• Dusky, confluent, pruritic papular rash
• Edema, esp. on face
   – Differentiates from other drug rashes
• Sterile follicular pustules
• May progress to erythema multiforme or toxic
  epidermal necrolysis
Anticonvulsant Hypersensitivity Syndrome
Other Findings

• Lymphadenopathy
   –   Localized or generalized
   –   Lymphoid hyperplasia
   –   May be atypical cells similar to lymphoma
   –   Small number have coexistant or subsequently
       develop lymphoma- “pseudo-pseudolymphoma
       syndrome”
• Hepatitis
   – Most common cause of death; Mortality 18-40%
   – LFTs may continue rise after off med, take up to 1 year
     to resolve
Anticonvulsant Hypersensitivity Syndrome
Other Findings

• Hematologic
   – Leukocytosis with atypical lymphs
   – Eosinophilia
   – Coombs (-) hemolytic anemia
• Immunologic
   – Ig, ESR, Complement usually normal
• Other
   – Nephritis, pancreatitis, pneumonitis
   – Polyarteritis nodosa, myopathy, myocarditis
   – Hypo- and hyperthyroidism
Anticonvulsant Hypersensitivity Syndrome
Pathophysiology

• No relation to drug dosage or levels
• One theory proposed like graft-versus-host
  disease, i.e. lymphocytes have altered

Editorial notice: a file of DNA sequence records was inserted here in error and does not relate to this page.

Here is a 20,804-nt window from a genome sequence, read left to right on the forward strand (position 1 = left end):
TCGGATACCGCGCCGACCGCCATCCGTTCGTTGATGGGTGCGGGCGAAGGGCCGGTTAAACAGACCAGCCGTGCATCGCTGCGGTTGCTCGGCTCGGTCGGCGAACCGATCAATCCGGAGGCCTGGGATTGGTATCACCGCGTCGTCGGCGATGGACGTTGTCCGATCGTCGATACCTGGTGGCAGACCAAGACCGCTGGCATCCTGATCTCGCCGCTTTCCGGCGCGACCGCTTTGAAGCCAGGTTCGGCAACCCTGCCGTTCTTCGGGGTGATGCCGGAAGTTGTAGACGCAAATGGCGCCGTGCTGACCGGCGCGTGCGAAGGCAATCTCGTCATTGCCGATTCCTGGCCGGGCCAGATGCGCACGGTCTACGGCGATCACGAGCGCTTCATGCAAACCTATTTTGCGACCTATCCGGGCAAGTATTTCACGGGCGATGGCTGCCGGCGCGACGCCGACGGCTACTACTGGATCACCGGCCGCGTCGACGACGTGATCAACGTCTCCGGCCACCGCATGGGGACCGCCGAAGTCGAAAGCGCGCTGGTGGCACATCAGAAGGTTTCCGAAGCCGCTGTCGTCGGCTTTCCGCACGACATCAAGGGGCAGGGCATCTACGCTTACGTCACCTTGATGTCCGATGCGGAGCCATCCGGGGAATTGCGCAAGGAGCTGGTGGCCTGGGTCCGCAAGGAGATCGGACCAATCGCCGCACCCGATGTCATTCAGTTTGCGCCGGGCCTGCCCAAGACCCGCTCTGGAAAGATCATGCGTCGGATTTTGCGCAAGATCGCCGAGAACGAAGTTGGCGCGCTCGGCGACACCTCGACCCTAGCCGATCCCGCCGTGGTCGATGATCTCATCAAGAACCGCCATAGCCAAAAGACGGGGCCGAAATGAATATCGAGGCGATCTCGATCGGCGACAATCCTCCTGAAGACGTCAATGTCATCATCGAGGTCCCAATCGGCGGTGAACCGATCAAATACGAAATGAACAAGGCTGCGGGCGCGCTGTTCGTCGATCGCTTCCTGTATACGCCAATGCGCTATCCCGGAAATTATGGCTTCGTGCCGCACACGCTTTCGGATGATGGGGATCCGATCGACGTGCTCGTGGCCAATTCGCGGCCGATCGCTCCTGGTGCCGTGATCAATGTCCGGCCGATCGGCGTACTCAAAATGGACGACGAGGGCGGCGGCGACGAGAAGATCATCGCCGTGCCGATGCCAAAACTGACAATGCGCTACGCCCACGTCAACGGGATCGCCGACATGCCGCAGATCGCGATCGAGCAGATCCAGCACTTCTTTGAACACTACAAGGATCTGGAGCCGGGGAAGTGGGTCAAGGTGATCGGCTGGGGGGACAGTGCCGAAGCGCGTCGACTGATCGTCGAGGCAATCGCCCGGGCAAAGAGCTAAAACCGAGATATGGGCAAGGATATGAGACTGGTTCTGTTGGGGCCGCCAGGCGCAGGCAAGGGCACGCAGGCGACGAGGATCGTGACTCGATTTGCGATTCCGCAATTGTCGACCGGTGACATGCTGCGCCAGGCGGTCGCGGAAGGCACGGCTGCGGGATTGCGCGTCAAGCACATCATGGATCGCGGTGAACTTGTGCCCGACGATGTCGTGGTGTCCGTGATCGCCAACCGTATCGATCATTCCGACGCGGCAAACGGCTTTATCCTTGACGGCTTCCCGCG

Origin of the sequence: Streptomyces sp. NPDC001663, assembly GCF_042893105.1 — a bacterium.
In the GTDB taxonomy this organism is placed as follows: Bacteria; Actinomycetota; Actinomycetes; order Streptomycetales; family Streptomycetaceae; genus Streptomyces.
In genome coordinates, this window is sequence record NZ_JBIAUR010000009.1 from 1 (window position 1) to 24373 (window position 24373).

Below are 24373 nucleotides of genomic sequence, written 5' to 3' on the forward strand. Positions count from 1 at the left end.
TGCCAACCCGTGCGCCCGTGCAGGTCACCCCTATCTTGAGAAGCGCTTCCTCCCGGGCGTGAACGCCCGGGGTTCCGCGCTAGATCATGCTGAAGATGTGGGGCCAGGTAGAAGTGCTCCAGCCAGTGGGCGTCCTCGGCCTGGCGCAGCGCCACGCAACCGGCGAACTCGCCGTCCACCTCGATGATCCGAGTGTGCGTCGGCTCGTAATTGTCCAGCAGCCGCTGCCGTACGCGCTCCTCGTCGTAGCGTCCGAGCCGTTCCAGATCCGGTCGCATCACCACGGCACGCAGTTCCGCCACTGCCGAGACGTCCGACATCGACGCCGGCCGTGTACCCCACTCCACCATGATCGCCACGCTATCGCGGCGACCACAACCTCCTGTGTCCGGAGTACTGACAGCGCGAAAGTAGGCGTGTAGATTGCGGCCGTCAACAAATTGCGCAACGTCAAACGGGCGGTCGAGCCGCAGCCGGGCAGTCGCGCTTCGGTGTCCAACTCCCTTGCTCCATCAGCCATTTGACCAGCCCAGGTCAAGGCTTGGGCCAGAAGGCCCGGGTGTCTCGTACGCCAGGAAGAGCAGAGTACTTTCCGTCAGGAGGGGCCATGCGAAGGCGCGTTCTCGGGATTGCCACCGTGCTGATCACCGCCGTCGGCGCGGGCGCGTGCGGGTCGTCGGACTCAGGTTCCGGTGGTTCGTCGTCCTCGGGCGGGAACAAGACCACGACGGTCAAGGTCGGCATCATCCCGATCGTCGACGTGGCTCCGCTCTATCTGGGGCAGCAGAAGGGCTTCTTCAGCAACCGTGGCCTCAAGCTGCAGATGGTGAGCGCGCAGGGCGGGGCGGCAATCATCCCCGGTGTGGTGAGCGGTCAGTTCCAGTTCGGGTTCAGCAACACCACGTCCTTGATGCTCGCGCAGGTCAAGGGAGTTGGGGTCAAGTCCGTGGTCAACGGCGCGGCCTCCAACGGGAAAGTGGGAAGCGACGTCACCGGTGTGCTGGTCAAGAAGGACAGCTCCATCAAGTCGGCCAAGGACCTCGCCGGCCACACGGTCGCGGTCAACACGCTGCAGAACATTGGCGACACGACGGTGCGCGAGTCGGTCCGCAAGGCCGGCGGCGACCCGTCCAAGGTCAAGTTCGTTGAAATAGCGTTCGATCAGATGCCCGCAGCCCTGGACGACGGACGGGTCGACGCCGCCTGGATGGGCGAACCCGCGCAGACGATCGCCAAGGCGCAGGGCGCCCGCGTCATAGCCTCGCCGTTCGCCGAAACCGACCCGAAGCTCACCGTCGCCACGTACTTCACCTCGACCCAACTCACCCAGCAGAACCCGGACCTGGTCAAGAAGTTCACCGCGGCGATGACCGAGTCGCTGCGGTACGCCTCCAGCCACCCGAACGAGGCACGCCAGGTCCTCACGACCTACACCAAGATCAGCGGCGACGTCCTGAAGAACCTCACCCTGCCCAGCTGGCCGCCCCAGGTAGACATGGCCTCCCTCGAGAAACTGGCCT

recognition of “self”
• Others say due to circulating autoantibodies
• Shear and Spielberg, 1988 suggested due to a
  toxic metabolite
• ? Related to HHV-6 infection
Anticonvulsant Hypersensitivity Syndrome
Pathophysiology

• Anticonvulsants metabolized by cytochrome p450
  to arene oxide metabolite
• Metabolite detoxified by epoxide hydrolase
• Enzyme may be lacking or mutated in some
  people
• Toxin may cause direct cell death or trigger
  autoimmune response
• In vitro enzyme testing can be performed but not
  readily available
Anticonvulsant Hypersensitivity Syndrome
Treatment

• Primary therapy is discontinuation of offending
  medication prior to significant organ involvement
• Supportive care with O2, IVF, etc
• Treat rash with topical steroids, wet wraps,
  antihistamines
• IV steroids widely used and felt to be helpful but
  not clinically proven
   – 0.5-2 mg/kg daily
Anticonvulsant Hypersensitivity Syndrome
Follow-Up

• May take weeks to months for symptoms and lab
  abnormalities to improve
• Patient should be warned never to use
  anticonvulsants
  – Even small doses can lead to immediate, life-
    threatening reactions
  – Consider warning bracelet if prone to status
    epilepticus
• ? Follow closely for lymphoma
• Warn family members about risk